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Toilet Blues: Busan Review

Toilet Blues Busan Film Still - H 2013

The Bottom Line

The film is an episodic march into adulthood, but it’s a leaden march that’s too familiar to be truly engaging.

Venue

Busan International Film Festival, New Currents

Cast

Shirley Anggranini, Tim Matindas, Tio Pakusadewo

Director

Dirmawan Hatta

Aggressively artistic and achingly static festival fare that says nothing new.

From the cold open beginning involving the movies’ least sexy use of a popsicle, Toilet Blues from Indonesia signals its status as an exemplar of BIFF’s New Currents programming. It has all the hallmarks of a New Currents film — the minimal shots, prosaic action with pretensions to depth and the pacing of a chain link fence going rusty.

The film kicks off with platonic friends Anjani (Shirley Anggranini, whose aggravating haircut signals “rebellious”) and Anggalih (Tim Matindas), or Lih, on the train heading nowhere in particular (of course). She’s run away from home after having her honor besmirched and he’s heading to a seminary to become a monk. Over the course of their trip, Anjani repeatedly tries to seduce the naïve Lih and holds him personally responsible for her happiness and salvation. His response to this is to distance himself from her, both emotionally and physically. On their heels is Ruben (Tio Pakusadewo), a cohort of Anjani’s father whose job it is to keep tabs on her.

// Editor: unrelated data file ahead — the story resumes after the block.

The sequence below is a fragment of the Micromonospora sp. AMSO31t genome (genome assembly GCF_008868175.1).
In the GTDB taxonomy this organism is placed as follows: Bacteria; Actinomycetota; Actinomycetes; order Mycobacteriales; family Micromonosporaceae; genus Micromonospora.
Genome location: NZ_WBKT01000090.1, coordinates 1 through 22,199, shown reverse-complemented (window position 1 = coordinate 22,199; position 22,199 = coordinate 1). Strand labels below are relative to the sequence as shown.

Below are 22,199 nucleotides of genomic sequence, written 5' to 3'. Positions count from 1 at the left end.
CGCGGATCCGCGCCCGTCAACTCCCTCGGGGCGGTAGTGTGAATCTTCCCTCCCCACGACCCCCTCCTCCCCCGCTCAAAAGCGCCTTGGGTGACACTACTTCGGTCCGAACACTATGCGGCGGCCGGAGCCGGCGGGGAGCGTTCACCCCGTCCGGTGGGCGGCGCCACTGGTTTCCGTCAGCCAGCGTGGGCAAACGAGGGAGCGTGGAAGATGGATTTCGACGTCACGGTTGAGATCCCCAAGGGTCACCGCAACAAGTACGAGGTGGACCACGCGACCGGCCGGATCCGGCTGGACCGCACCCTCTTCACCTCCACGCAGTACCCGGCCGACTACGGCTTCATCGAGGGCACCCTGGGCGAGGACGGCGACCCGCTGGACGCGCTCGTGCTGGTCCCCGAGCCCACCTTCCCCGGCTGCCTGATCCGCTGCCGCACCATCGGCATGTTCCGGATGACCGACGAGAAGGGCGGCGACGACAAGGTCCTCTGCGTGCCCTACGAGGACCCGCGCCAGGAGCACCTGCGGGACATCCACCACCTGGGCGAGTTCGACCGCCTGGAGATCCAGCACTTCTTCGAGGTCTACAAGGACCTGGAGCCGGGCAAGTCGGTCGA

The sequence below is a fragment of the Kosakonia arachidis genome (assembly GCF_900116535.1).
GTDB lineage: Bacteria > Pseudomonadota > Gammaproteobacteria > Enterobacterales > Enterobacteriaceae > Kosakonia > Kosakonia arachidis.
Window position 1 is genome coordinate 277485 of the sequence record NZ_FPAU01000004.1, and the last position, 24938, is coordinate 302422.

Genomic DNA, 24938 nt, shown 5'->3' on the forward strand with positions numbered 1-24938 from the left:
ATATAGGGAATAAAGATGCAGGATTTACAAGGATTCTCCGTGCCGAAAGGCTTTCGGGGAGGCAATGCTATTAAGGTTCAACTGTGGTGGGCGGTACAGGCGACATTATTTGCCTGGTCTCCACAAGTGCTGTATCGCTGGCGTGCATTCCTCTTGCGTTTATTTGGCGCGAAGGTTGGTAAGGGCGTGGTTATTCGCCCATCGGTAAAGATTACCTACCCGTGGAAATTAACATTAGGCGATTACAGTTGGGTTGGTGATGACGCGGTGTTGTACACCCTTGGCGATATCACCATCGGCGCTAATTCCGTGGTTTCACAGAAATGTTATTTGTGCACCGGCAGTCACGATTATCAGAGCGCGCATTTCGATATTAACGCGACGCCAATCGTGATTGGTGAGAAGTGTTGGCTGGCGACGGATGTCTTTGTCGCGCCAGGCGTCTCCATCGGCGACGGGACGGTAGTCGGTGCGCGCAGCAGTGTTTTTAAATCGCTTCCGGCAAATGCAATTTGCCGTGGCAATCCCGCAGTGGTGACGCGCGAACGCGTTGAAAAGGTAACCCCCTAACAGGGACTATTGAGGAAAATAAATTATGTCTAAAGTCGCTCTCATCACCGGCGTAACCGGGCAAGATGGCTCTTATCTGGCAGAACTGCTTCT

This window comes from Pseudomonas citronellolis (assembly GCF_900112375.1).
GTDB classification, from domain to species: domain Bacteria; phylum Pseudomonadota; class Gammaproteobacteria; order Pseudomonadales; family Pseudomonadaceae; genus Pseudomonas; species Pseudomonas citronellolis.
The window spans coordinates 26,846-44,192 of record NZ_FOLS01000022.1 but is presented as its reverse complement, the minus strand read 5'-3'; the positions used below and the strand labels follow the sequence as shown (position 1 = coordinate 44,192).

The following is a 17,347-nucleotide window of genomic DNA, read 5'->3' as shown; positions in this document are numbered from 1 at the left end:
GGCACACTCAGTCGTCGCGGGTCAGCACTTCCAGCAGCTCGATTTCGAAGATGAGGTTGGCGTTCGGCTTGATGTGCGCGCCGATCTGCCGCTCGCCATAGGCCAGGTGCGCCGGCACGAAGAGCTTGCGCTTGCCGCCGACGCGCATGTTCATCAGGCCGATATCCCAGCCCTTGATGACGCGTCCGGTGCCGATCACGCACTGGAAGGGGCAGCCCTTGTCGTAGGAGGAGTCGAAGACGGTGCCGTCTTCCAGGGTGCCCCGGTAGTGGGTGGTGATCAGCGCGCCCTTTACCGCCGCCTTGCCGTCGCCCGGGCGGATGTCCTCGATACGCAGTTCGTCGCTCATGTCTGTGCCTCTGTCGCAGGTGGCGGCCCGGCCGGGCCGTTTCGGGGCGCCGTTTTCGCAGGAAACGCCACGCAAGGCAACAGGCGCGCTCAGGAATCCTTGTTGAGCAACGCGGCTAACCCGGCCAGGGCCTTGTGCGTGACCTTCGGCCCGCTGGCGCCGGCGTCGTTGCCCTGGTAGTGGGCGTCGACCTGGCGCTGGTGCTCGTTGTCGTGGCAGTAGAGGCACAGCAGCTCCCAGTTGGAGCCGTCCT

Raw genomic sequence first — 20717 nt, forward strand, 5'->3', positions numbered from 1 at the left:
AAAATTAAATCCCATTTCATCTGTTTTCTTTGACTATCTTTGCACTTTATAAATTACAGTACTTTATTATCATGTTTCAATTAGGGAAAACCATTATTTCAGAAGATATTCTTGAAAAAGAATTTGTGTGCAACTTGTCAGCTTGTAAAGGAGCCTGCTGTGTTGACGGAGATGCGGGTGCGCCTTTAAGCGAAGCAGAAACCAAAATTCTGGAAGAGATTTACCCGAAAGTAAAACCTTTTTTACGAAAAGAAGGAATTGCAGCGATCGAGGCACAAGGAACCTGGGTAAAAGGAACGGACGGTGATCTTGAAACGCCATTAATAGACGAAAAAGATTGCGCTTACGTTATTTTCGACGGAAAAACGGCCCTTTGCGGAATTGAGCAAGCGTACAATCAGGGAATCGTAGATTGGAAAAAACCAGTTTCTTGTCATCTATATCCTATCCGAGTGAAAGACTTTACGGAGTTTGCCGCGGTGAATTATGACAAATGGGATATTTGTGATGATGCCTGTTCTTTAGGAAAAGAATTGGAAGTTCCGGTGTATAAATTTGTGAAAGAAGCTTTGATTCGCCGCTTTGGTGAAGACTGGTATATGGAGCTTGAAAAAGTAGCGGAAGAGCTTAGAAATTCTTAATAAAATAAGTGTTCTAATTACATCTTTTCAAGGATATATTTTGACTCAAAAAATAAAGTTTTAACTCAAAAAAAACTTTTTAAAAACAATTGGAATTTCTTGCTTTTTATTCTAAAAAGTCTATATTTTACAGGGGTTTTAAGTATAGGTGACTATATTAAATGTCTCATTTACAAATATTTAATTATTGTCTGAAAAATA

Toilet Blues is an episodic march into adulthood, but it’s a leaden march that’s too familiar to be truly engaging. It has its share of tropes that would be best laid to rest, among them the kindly prostitute who exposes Lih to a touch of carnal pleasure and the languid tone that often defines Southeast Asian cinema. The meat of co-writer-director Dirmawan Hatta’s ideas shine through in stilted conversations between the two travelers, which more often than not end with them staring into the distance or her storming off. There are not real revelations or epiphanies, making most of Toilet Blues an exercise in navel-gazing. By the time the delicately symbolic foot washing that closes the film rolls around, it’s hard to recall what came before, and even harder to care.

Window on Asian Cinema  

Cast:   Amitabh Bachchan, Ajay Devgan, Kareena Kapoor Khan, Arjun Rampal, Manoj Bajpayee, Amrita Rao  

Director:   Prakash Jha

153 minutes